2017 BDO Life Sciences RiskFactor Report
2017 BDO Life Sciences RiskFactor Report
The 2017 BDO Life Sciences RiskFactor Report examines the risk factors listed in the most recent annual shareholder (10- K) filings of the 100 largest publicly-traded U.S. life sciences companies listed on the NASDAQ Biotechnology Index by revenue. The risk factors were analyzed and ranked in order of frequency cited.
Life Sciences Cites Familiar Business Risks as Regulatory Tailwinds Promise to Bolster Innovation
Life sciences companies are facing familiar business risks, according to their most recent 10-K filings. But revolutionary forces—driven by innovations in technology, regulatory bodies, consumers, legislators and healthcare providers—will require new ways of thinking about risk mitigation.
The top risks cited by the largest 100 U.S. publicly-traded life sciences companies have remained relatively consistent over the last several years, with competitive pressures, intellectual property (IP) challenges, and the ability to commercialize and market products all tying for first place this year. Nevertheless, new leadership steering the Food and Drug Administration (FDA), paired with political and regulatory uncertainty, could impact how those risks evolve.
Responding to Regulations
Changes in healthcare laws and regulations, including the Affordable Care Act (ACA), have steadily increased since 2013. This year is no different, as uncertainty around further healthcare reforms reached an all-time high during the Republican effort to repeal and replace the ACA. More companies mention changes in healthcare laws and regulations this year (89 percent) than in all five prior years of the study.
Life sciences companies are also thinking more about risks relating to FDA regulatory approvals, obligations and compliance this year compared to previous years: Almost all (98 percent) cite it as a risk in their most recent 10-K filings. Components of the 21st Century Cures Act aimed at streamlining drug and medical device approvals, as well as the FDA’s recently unveiled Digital Health Innovation Action Plan, among other forms of deregulation, will require organizations to reconsider their business strategies and risk frameworks.
FCPA, Fraud Risks Remain Top of Mind
Despite reports that anti-corruption efforts might lag under the Trump administration, life sciences companies’ concerns around compliance with the Foreign Corrupt Practices Act (FCPA) have not lessened. This year, 59 percent cite the FCPA and other anti-bribery and anti-corruption laws as risks, in line with 2015 levels (59 percent) and marking a 17 percentage-point increase from 2013 (42 percent).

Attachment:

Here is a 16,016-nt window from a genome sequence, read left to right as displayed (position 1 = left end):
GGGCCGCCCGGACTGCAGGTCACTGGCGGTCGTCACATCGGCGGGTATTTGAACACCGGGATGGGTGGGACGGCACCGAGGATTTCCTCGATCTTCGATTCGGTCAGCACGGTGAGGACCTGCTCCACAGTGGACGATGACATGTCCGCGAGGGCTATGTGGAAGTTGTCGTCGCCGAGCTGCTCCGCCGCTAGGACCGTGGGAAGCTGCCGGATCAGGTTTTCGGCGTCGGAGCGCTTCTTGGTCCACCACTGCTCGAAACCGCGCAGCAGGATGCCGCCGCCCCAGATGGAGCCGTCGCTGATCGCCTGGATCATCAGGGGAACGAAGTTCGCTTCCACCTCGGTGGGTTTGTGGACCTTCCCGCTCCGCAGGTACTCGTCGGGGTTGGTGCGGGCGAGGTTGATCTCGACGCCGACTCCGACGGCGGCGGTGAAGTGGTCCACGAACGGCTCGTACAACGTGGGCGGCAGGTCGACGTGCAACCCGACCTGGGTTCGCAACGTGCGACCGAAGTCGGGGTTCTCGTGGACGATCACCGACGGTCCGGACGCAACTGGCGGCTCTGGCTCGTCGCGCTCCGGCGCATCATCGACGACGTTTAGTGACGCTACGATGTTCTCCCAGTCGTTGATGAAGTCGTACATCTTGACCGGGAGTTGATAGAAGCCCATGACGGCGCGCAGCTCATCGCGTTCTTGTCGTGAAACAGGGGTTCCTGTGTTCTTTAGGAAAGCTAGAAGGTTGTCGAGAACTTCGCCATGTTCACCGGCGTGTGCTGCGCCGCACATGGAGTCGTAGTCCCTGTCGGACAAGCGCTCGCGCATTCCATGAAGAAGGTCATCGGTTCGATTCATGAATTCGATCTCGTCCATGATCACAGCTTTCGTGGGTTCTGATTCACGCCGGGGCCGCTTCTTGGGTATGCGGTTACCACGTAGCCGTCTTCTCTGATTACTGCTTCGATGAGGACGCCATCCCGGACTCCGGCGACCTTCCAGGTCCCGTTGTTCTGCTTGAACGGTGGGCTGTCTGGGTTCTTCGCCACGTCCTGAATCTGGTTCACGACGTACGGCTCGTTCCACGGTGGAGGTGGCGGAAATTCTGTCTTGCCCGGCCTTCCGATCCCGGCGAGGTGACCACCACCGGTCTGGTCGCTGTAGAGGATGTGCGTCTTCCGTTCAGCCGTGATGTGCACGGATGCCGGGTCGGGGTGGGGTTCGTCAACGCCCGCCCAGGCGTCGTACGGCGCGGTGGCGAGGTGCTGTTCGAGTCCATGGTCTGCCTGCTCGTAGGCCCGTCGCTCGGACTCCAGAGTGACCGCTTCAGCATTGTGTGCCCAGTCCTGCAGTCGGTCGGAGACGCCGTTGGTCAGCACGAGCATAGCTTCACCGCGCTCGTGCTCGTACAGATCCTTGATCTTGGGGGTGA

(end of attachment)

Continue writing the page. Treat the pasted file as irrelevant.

Concerns around anti-fraud regulations, meanwhile, are elevated. Seventy-three percent of companies cite anti-kickback regulations as a risk. Seventy-two percent mention the False Claims Act (FCA) as a concern, up from last year (69 percent) and 2014 (43 percent). This followed the Department of Justice (DOJ)’s third highest annual recovery in FCA history, recouping more than $4.7 billion from FCA cases in fiscal year 2016. Of that amount, $2.5 billion was from the healthcare industry, which included drug and medical device companies, hospitals, nursing homes, labs and physicians.
When it comes to maintaining adequate internal controls and keeping up with accounting and financial reporting regulations, concerns remained nearly flat this year, with 81 percent of companies citing it as a risk. This marks a significant increase from 2013 levels (68 percent), but only slightly below last year’s level (85 percent).
At the same time, life sciences companies are preparing for a new revenue recognition standard, ASC Topic 606 Revenue from Contracts with Customers, which takes effect on Jan. 1. The standard aims to create comprehensive accounting guidance for revenue recognition and will substantially replace existing U.S. GAAP (Generally Accepted Accounting Principles) on this topic. For life sciences organizations, ASC 606 adoption will vary depending on the nature and stage of each business. For instance, transactions such as license transactions will face more significant changes than others and will require careful planning.
Navigating Tax Liabilities Ahead
With healthcare reform dead in the water, the Trump administration has brought another hot button issue back into the spotlight: U.S. tax reform. Nearly three-fourths (71 percent) of life sciences companies cite tax liabilities as a risk in their latest 10-K filings, including issues related to potential U.S. tax reform, differing tax laws in domestic and foreign jurisdictions, and state and local tax (SALT) issues.
Third-party Threats and Regulatory Uncertainty Push Operational Risks Higher
Changes to third-party reimbursement models within healthcare are pushing life sciences companies into unknown territory. In addition to regulatory uncertainty, emerging cyber risks, unstable access to capital and geopolitical shifts weigh heavy on companies' financial, compliance and information systems this year.
Answering to Pricing Pressures
Value-based reimbursement models will soon become the norm in healthcare; as they take hold, life sciences companies will need to better define, and constantly refine, what value their products provide to the marketplace. Competitive and product development pressures will likely remain primary risks for the industry, but the emphasis on value will alter the game.